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Reducing Recipes to Two Servings

How to turn a family recipe into the perfect size for two

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Linguine and shrimp

This recipe for pasta and shrimp was easy to reduce to two servings.

Dave Scantland

So, you find a recipe that sounds good, but the yield is "four to six servings." How do you get to amounts for two servings? Divide the ingredients by four? By six? In half, and hope that the leftover portions are good reheated?

I'll let you in on a secret. Recipe writers guess when they specify the number of servings in a recipe. They have to - they don't know their readers' appetites. They often fudge by saying that a recipe serves four to six, or six to eight. That's frustrating enough when you're cooking for six people, but it seems to make reducing a recipe to two servings nearly impossible. But with a few tips and some practice, you'll find it's not difficult at all.

Start with your preferred portion sizes

This is where knowing your portion sizes becomes crucial. If you're looking at a recipe for pasta, and you know that your preference is for two ounces, look at how much pasta the recipe calls for. Twelve ounces? Then your starting point is to divide by three for two servings. A pound? Then divide by four. Sometimes there are two or more main ingredients to a recipe - pasta and a sauce, or meat and vegetables - in which case you want to think about portion sizes for all the elements.

(Incidentally, this technique can also come in handy even when you're starting for a recipe written for two servings -- I remember a recipe that supposedly served two which called for three pounds of salmon. I'm not sure if the recipe contained a typo or if the author assumed the two servings were for Paul Bunyan, but I can say that for us, three pounds of salmon would be enough for three dinners.)

Keep in mind, though, that reducing some ingredients depends not on portion size, but on pan size. If a recipe calls for three tablespoons of oil to coat a pan, and you're dividing the recipe by six, that doesn't mean you should use half a tablespoon. You need enough to coat the pan that you use. That might be a tablespoon; it might be two or three. If you're deglazing with wine or another liquid, you need enough to coat the pan and dissolve the fond. Likewise, if you're topping a gratin with breadcrumbs or cheese, the amount you need will depend on the size of your gratin dish.

Sauces are particularly difficult to make in small amounts, especially if you're not familiar with the techniques and ingredients. I often cut the sauce for a dish that serves 6-8 in half rather than try to reduce it further. I know that I'll probably have more than we need, but it's usually an easier reduction, and I can often freeze the excess or use it later in the week for another dish.

Put it into practice

The easiest way to get the hang of reducing recipes for your own appetite is to look at an example. Here's a recipe I reduced from "4 to 6" servings to two. The original comes from an Italian cookbook by Biba Caggiano titled Trattoria.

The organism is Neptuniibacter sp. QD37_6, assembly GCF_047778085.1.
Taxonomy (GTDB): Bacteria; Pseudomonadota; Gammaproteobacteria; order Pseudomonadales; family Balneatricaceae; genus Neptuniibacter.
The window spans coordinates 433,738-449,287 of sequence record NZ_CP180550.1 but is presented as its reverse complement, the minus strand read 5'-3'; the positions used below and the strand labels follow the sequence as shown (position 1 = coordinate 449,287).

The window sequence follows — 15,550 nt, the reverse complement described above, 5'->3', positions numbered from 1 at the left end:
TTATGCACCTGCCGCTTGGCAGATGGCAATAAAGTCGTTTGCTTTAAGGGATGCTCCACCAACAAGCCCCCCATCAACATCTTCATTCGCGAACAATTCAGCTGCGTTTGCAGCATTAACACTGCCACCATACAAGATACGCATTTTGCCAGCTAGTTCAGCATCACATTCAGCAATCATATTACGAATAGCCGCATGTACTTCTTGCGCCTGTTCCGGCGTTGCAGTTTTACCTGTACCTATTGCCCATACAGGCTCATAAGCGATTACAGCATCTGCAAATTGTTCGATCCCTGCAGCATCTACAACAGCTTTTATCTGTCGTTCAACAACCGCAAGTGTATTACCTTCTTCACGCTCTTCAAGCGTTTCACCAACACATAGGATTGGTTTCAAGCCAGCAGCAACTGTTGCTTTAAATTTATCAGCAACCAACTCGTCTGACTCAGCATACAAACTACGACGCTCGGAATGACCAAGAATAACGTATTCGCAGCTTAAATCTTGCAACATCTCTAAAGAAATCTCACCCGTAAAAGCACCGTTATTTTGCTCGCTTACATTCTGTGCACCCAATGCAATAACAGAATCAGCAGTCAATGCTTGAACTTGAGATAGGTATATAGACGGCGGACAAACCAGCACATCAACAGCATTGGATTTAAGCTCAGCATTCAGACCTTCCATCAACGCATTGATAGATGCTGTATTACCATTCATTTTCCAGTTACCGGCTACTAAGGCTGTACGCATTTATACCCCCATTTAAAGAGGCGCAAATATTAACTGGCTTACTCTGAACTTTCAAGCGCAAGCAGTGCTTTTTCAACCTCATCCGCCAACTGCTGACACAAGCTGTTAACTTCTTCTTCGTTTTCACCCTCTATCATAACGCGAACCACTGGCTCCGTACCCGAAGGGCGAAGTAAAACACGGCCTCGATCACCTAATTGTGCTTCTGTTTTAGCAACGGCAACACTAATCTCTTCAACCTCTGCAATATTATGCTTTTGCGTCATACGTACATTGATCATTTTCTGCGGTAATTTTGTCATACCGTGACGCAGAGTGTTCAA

Linguine alla Cannavota

  • 1 pound linguine
  • 3 tablespoons olive oil
  • 12 ounces raw shrimp, peeled and deveined
  • 2 cloves garlic, minced
  • 1/3 cup brandy
  • 4 cups strained tomatoes
  • Kosher salt
  • Pinch of red pepper flakes
  • 2 tablespoons cream

The directions call for cooking the pasta while you're making the sauce. To make the sauce, you sauté the shrimp in olive oil, then add the garlic. Cook just until the shrimp are done, then remove from the pan. Deglaze with the brandy and reduce by half. Add the tomatoes, salt to taste, and the pepper flakes and cook until slightly thickened. Add the cream and cook for another minute, then the cooked pasta and shrimp to warm through.

Here's the thought process I went through when I was reducing the recipe. I started with the amount of pasta - for us, 2 to 2-1 /2 ounces is a good portion size. For a main dish, I go with 3 to 4 ounces of shrimp per serving. Half a cup of sauce is slightly more than I need for 2 ounces of pasta, but I started with 1 cup of tomatoes in case I wanted more pasta. Since the brandy is used to deglaze the pan, I figured that for the small sauté pan I was using I needed somewhere between 2 and 4 tablespoons - 4 (or 1/4 cup) ended up being about right. For the cream, I just waited until the sauce was done and added enough to get it how I like it. I made the dish a couple of times and wrote down a few notes. For instance, I found that the amount of sauce was just about right for 2-1/2 ounces of pasta per serving. In this dish, though, that much pasta was too much. So I reduced pasta to 4 ounces and the tomatoes to ¾ cup -- this was slightly too much sauce, but it worked well enough. After a couple of tries, this is what I had:

Linguine with shrimp and tomato cream sauce for two:

  • 4 ounces linguine
  • Olive oil (enough to coat the pan)
  • 7 ounces raw shrimp, peeled and deveined
  • 1 large clove garlic, minced
  • 1/4 cup brandy
  • 3/4 cup strained tomatoes
  • Kosher salt
  • Pinch of red pepper flakes
  • 1-1/2 tablespoons cream

You can see that it takes some practice, but once you identify the key ingredients in the original recipe and decide on your portion size, you're on your way to a successful reduction.

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